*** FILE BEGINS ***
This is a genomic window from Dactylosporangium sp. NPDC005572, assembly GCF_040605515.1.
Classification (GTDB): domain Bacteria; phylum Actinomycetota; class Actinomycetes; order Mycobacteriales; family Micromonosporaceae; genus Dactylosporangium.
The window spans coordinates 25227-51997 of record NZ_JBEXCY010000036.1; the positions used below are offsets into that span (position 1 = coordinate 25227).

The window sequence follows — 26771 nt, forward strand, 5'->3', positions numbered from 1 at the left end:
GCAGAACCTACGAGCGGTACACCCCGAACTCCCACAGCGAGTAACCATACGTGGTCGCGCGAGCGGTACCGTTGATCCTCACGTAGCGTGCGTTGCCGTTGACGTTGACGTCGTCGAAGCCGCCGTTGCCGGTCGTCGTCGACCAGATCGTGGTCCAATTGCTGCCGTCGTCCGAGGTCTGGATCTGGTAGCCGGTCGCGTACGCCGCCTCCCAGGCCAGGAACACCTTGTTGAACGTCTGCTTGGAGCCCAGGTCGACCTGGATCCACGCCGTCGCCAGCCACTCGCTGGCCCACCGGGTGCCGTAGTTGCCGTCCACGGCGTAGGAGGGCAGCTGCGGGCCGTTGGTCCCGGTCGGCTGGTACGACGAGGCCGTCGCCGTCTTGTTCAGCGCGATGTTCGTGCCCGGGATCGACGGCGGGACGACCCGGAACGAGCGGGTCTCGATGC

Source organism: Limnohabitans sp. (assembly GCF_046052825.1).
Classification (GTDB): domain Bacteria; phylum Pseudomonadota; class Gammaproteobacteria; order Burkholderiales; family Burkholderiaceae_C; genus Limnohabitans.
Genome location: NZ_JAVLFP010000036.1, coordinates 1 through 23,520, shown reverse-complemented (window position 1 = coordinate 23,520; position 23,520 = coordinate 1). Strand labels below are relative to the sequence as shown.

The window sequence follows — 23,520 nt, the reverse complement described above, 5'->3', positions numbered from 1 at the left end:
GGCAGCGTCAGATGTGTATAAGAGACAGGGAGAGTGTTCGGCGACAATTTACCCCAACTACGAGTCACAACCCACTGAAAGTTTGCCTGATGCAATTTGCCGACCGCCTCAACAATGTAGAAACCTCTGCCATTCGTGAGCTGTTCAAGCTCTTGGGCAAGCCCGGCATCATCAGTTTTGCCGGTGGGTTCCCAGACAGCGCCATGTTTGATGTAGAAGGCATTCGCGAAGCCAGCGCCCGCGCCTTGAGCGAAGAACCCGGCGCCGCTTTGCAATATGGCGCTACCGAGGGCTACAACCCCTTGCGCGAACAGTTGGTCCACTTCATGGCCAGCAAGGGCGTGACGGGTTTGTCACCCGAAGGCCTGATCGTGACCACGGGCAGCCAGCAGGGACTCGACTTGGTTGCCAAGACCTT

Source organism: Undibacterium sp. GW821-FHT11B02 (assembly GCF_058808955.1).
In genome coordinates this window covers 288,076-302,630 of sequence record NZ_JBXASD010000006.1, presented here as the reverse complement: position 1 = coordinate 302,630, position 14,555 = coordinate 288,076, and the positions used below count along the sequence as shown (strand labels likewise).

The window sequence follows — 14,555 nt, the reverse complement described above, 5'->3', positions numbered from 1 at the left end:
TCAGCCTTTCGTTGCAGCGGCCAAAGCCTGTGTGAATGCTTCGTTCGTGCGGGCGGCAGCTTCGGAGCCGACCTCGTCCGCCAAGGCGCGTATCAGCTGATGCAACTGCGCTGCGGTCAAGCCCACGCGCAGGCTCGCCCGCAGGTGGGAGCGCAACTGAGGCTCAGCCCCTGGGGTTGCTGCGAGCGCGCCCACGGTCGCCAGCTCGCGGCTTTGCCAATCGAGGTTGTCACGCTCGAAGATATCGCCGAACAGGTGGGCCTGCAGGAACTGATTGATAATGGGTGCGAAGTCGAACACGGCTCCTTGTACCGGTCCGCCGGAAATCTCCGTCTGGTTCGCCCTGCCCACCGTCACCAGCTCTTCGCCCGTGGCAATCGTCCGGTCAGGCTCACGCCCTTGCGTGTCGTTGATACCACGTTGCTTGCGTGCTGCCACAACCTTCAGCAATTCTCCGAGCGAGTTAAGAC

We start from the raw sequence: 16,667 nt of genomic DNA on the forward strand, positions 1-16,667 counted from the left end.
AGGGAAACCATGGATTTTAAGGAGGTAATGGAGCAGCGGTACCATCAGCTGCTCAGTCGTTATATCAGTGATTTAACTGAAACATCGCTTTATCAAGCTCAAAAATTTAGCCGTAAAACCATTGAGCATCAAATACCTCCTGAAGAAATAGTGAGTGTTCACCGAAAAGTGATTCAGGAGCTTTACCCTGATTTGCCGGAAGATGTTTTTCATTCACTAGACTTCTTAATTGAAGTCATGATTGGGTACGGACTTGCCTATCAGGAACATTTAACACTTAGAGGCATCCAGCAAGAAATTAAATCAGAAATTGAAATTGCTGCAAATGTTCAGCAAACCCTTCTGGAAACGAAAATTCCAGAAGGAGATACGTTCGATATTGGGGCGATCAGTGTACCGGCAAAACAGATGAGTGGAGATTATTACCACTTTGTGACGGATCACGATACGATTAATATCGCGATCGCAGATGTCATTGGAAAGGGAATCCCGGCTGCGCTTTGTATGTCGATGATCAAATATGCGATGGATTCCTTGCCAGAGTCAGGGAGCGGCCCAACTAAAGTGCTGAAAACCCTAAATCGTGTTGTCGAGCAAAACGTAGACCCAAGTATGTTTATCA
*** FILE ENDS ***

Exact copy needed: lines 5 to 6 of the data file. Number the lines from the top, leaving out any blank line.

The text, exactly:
GCAGAACCTACGAGCGGTACACCCCGAACTCCCACAGCGAGTAACCATACGTGGTCGCGCGAGCGGTACCGTTGATCCTCACGTAGCGTGCGTTGCCGTTGACGTTGACGTCGTCGAAGCCGCCGTTGCCGGTCGTCGTCGACCAGATCGTGGTCCAATTGCTGCCGTCGTCCGAGGTCTGGATCTGGTAGCCGGTCGCGTACGCCGCCTCCCAGGCCAGGAACACCTTGTTGAACGTCTGCTTGGAGCCCAGGTCGACCTGGATCCACGCCGTCGCCAGCCACTCGCTGGCCCACCGGGTGCCGTAGTTGCCGTCCACGGCGTAGGAGGGCAGCTGCGGGCCGTTGGTCCCGGTCGGCTGGTACGACGAGGCCGTCGCCGTCTTGTTCAGCGCGATGTTCGTGCCCGGGATCGACGGCGGGACGACCCGGAACGAGCGGGTCTCGATGC

Source organism: Limnohabitans sp. (assembly GCF_046052825.1).